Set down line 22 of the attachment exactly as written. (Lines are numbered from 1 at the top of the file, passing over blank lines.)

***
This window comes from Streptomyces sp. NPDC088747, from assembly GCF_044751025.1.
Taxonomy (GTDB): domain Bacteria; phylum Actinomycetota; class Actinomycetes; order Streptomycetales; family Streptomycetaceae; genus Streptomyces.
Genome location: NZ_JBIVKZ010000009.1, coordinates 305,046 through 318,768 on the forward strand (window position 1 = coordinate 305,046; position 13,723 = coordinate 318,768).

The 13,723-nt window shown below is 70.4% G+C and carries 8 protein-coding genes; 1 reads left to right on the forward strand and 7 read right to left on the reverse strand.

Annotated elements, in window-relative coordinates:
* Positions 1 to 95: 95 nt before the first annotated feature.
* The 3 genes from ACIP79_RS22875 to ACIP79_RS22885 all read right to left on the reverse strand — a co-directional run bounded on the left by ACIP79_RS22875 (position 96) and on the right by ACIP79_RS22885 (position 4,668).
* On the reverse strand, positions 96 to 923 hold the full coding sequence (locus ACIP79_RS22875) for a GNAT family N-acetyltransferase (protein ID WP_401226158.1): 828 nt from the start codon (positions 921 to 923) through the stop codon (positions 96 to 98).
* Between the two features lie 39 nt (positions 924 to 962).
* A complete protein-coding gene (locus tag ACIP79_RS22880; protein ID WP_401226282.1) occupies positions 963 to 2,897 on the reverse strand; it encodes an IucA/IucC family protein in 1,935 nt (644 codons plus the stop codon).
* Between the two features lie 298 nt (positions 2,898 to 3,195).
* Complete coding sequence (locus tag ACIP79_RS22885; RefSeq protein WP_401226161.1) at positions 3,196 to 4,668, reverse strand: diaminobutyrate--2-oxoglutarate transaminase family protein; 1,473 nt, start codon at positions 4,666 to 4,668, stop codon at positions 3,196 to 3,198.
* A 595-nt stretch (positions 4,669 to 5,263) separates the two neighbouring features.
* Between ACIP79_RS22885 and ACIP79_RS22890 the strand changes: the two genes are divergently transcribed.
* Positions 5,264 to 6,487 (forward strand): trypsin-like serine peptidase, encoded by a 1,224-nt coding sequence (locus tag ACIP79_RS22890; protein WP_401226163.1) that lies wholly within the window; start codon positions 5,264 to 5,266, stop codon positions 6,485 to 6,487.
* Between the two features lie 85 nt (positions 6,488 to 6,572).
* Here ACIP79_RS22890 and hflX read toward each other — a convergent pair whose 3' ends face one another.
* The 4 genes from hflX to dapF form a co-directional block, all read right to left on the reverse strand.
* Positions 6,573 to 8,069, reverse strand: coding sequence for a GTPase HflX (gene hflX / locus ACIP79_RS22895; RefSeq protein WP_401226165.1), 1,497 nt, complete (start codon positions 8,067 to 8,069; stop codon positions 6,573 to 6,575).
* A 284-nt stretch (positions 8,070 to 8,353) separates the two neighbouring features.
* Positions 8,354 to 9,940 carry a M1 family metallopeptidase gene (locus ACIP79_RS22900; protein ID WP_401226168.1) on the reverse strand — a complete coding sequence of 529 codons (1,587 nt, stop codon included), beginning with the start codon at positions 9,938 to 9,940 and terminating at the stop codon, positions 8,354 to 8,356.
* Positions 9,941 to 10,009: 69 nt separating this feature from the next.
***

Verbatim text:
* Positions 9,941 to 10,009: 69 nt separating this feature from the next.